Wildlife photography: Haring about
PUBLISHED: 13:09 25 February 2016 | UPDATED: 13:10 25 February 2016
Wildlife photographer Kevin Sawford is ringside for some hare boxing action
March is traditionally known as the month that brown hares can be seen boxing. Actually they can be seen throughout the year, but in the spring the crops and other vegetation are either lower, or not sown, giving us a better chance to see the hares.
Many people think that boxing hares are two males fighting for dominance, like deer stags in the autumn, but in fact it’s usually a female coming into season fighting off an amorous male, as she’s not ready to mate.
Unlike the sport of boxing with its Queensbury rules the hare version can be very rough and one-sided. You will often see a female being chased by a number of males – it looks like a hare train as the animals zig zag across the field. Hares can reach around 45mph so the action can be fast and furious. The classic boxing pose is when the female is caught and is trying to fend off her suitor.
Unlike rabbits, hares do not live underground in a burrow, but create a ‘form’, a small depression in the ground, or among grasses or a crop. The animals sit out in these forms in all weathers, often in the middle of a field for security, so they can see any predators approaching. Even after a heavy snowfall I have found hares in a field with just their heads poking out of the snow.
A female hare can come into season three or four times a year, which is why the boxing can be seen throughout the year. She will produce a litter of two to four leverets, which will be left to fend for themselves close to their birth site, with the mother only returning once a day for the first month to feed them.
This image of hares boxing was taken close to the village of Risby, near Bury St Edmunds. I’d spent several days at this location capturing a number of different images of hare behaviour, but no boxing. Hares spend an awful lot of time sleeping, so it can be a long wait for some action. But on this particular spring evening I noticed this pair running in my direction. Luckily the female turned, stood her ground and persuaded the male he was not going to get his way.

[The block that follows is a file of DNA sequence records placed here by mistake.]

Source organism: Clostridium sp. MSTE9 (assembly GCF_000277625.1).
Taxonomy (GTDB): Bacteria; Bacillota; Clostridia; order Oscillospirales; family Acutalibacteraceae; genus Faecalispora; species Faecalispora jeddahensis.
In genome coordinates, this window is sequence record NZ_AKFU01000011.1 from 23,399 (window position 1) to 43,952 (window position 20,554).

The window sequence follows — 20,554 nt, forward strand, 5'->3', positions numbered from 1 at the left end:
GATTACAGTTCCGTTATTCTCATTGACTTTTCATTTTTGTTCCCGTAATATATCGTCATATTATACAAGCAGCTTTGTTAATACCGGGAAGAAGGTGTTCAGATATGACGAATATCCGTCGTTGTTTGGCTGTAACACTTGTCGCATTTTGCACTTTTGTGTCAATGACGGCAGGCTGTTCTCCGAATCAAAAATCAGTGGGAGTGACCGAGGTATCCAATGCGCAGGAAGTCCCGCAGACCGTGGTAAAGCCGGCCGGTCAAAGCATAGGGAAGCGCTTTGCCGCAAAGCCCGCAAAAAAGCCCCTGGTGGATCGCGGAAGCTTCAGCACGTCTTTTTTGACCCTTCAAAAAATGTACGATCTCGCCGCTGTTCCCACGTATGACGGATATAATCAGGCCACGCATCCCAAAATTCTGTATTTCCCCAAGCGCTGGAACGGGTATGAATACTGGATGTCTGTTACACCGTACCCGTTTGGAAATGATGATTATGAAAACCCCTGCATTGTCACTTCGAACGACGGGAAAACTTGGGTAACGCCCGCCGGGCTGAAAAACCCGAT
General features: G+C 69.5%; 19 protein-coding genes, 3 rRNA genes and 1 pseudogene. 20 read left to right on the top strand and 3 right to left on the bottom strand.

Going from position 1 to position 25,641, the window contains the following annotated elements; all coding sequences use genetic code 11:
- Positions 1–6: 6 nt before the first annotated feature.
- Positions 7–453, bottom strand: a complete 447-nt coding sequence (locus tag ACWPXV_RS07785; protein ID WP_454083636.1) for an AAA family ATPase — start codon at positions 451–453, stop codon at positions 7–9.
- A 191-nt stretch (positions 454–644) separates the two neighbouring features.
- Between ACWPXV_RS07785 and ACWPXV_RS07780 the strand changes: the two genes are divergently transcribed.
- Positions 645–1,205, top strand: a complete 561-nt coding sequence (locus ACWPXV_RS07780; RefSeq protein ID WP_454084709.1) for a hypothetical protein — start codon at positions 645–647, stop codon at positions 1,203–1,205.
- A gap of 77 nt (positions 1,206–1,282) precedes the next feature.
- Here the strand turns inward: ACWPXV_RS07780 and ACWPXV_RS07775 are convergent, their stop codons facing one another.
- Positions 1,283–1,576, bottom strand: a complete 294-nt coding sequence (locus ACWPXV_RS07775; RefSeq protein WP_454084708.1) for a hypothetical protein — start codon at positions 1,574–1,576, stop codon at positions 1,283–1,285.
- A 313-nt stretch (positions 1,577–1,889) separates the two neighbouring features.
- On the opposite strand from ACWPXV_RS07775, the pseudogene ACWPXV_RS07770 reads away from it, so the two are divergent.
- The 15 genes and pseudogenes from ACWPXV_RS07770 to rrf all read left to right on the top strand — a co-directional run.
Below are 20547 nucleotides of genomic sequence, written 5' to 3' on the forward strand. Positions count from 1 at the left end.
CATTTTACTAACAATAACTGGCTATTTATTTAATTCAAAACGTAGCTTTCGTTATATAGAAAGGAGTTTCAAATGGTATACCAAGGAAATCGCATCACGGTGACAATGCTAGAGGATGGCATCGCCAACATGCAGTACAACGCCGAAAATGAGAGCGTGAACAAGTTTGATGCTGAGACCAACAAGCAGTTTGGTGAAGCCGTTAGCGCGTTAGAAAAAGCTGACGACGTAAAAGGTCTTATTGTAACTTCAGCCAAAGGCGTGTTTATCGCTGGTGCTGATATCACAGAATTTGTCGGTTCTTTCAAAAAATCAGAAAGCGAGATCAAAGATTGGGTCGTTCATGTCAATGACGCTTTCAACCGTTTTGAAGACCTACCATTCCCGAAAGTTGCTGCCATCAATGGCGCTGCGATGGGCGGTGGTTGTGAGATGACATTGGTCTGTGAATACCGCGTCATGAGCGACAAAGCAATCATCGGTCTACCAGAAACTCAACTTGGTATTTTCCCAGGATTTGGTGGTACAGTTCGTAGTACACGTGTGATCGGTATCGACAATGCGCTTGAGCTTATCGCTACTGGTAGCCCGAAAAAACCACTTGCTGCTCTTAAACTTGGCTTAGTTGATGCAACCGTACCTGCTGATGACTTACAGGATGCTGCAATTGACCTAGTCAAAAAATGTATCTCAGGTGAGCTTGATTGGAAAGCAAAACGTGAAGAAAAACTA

Brown hares are one of my favourite subjects to photograph and we have a strong population in Suffolk. Hopefully I will photograph a few more rounds of boxing this year.
March is the month that we hopefully see the end of winter, and spring starts to set in. Many species will be starting to breed and the countryside will be full of new life. Many garden birds will be busy feeding their young. On our waterways you will start to see ducklings, goslings and cygnets. Fox cubs will be emerging from their dens by the end of the month.
Many bird species that have spent winter in the warmer climates of southern Europe or Africa will be seen stopping off for a few days before heading to their breeding grounds further north, like wheatears, ring ouzels and whinchats, while summer residents, like swallows, house martins and warblers, will be back to reaffirm their territories.
On warmer days early emerging butterflies, such as red admiral, peacock, small tortoiseshell, orange-tip and brimstone, will be seen on the wing.
And throughout the region groups of volunteers will be out at night with torches and buckets to give toads a helping hand across busy roads to their spawning sites.
Kevin Sawford is an award winning professional wildlife photographer based in Suffolk. He runs photographic workshops for the Suffolk Wildlife Trust, plus other days, and he is represented by the RSPB images agency. You can find details at www.kevinsawford.com. Facebook Kevin Sawford Photography, Twitter @KSawfordphoto